Mapping the universe then and now
Cosmic cartography gets a boost by looking at ever-more distant galaxies ever further back in time.
It's a slow, palm-moistening drive up the one-lane dirt road that clings to the steep contours of Mt. Hopkins, 35 miles south of Tucson, Ariz.Skip to next paragraph
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Creeping along in a small car, it's hard to imagine how a tractor-trailer truck bearing a fragile, 21-foot-diameter mirror could ever clear the hairpin turns to reach the glistening white telescope perched atop the 8,500-foot summit.
With its new, larger mirror to gather more light and some new instruments, the refurbished telescope is slated to become a powerful tool in one of modern astronomy's most ambitious efforts: to build 3-D maps of the observable universe. Using mountaintop telescopes worldwide, teams of astronomers are picking slices of the night sky and mapping as many galaxies as weather, instruments, and funding allow. Underlying these efforts is a "drive to explore and write your address in the long form. The first step in knowing or understanding is to have a map. Nearly everything we do in science, we first need a picture," explains Margaret Geller, an astronomer at the Harvard-Smithsonian Center for Astrophysics (CFA) in Cambridge, Mass., which oversees the observatory on Mt. Hopkins. It has been a center for cosmic cartography for more than 20 years.
Looking at ever-more distant objects in the universe means looking back in time, so the maps, and the information needed to build them, contain a wealth of clues about the structure and evolution of the universe.
Last week, for example, a team of astronomers using the 3.9-meter Anglo-Australian Telescope in New South Wales, Australia, released a 3-D map containing more than 100,000 nearby galaxies, a population four times larger than any previous survey. Their goal is to gather data on 250,000 galaxies.
Like its predecessors, the new survey shows galaxies gathered into enormous superclusters stretched out into thin corridors of light separated by vast, empty regions as much as 200 million light-years across.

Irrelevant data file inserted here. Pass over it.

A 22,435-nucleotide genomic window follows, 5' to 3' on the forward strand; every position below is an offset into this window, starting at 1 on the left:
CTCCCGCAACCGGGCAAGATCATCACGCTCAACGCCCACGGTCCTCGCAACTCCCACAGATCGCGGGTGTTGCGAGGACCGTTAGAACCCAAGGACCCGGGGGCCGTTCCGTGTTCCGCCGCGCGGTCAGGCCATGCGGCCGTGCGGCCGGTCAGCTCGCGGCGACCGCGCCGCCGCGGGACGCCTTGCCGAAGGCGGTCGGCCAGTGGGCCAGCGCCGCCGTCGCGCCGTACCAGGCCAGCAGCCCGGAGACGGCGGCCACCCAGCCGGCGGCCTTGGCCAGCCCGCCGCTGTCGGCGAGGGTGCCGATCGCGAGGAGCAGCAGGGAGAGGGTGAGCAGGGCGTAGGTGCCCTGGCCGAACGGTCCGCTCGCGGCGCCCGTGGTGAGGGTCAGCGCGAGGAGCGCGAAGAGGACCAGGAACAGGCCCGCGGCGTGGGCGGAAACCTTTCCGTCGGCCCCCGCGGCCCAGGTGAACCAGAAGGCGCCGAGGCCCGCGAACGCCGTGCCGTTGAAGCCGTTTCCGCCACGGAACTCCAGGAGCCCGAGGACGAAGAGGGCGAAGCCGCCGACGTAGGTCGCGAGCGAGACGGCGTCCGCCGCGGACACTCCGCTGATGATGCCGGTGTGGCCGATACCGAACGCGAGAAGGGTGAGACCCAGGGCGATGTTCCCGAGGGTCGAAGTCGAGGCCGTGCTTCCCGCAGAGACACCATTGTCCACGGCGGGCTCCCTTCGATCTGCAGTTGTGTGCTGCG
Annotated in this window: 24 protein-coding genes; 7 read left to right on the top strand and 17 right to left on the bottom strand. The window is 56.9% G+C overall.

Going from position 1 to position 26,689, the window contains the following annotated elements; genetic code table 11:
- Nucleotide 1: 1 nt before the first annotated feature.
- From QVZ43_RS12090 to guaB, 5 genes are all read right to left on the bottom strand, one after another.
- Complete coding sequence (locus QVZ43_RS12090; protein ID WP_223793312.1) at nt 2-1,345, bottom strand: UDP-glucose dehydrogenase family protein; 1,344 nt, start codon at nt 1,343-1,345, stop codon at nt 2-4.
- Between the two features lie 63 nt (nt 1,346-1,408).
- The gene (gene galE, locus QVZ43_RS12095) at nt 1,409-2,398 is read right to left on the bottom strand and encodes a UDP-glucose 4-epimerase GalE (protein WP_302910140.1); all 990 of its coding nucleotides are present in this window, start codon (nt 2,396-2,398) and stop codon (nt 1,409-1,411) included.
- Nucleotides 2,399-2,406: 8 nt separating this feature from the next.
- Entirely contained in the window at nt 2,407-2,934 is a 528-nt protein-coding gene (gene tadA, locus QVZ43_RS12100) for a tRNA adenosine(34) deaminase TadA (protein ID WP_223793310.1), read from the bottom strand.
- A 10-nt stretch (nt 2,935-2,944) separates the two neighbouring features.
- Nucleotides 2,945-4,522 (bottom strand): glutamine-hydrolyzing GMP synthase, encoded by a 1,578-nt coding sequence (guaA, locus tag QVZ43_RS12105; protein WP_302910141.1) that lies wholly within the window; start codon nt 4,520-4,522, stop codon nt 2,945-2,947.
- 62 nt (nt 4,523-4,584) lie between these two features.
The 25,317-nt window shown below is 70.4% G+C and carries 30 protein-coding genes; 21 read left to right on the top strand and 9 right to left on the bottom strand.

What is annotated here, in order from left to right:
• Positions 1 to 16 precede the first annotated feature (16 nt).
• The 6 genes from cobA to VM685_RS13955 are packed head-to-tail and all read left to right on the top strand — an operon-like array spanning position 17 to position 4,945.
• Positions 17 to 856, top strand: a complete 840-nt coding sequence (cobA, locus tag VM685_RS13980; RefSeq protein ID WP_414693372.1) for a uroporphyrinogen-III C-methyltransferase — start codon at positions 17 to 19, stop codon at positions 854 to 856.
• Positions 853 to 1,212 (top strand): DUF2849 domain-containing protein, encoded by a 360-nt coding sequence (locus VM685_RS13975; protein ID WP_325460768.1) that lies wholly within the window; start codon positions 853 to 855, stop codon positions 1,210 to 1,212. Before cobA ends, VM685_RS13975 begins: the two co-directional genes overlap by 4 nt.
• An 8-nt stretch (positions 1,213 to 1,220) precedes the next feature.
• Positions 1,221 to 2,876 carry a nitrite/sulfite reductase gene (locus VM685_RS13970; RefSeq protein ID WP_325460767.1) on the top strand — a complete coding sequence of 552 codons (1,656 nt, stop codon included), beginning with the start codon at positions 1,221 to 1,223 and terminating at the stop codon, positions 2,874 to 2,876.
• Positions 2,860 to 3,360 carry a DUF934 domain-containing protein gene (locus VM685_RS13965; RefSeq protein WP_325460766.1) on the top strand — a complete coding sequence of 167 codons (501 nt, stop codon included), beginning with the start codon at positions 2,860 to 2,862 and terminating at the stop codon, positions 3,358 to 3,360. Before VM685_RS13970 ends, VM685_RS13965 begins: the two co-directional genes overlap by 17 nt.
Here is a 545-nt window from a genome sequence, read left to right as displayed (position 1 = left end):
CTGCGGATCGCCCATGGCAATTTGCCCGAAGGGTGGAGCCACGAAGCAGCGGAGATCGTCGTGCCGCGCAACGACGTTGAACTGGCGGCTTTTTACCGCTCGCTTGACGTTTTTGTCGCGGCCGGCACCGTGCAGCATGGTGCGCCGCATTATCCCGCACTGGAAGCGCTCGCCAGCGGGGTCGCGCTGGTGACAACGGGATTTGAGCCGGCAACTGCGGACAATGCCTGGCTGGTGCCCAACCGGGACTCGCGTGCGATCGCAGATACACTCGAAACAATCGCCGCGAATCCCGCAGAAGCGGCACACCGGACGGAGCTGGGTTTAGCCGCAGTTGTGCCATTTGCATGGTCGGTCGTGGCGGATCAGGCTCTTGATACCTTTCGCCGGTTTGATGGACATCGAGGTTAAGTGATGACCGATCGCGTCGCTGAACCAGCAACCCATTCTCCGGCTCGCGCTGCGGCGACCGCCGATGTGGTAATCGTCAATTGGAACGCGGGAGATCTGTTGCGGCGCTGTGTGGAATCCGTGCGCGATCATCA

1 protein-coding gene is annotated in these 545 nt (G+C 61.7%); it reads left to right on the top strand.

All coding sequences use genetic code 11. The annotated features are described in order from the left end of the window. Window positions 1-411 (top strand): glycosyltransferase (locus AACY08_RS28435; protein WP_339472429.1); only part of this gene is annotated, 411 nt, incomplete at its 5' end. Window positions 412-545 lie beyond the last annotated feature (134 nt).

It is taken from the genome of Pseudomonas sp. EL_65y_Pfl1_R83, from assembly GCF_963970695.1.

"To see the scales of structure is interesting, but it's not telling us anything new. The real objective is to measure clusters of galaxies at high precision and in a lot of detail," says collaborator David Weinberg, an associate professor of astronomy at Ohio State University.
Such data, he continues, can provide critical tests of existing theories or open up new views of what the early universe was like, how galaxies and their stars form and evolve, and help refine values for such critical cosmological factors as the density of matter in the universe.
Using data from the new survey, the project's researchers concluded that all of the matter in the universe - the "normal" matter we can see because it gives off radiation, and the "dark" matter we don't see, but which keeps galaxies and clusters of galaxies from flying apart as they rotate - falls far short of what's needed to halt the universe's expansion.
The results, according to Johns Hopkins University astrophysicist Karl Glazebrook, point to a universe in which two-thirds of the energy driving the expansion come from "vacuum energy," a form of energy predicted by quantum physics. Under this scenario, he notes, the universe will expand forever, and at an increasing speed.
Efforts to map the distribution of galaxies began in the 1950s, when it was still fashionable to call galaxies nebulae. Follow-up surveys found clusters of galaxies and the local supercluster, but the surveys weren't large enough or deep enough to reveal anything larger, Dr. Geller explains.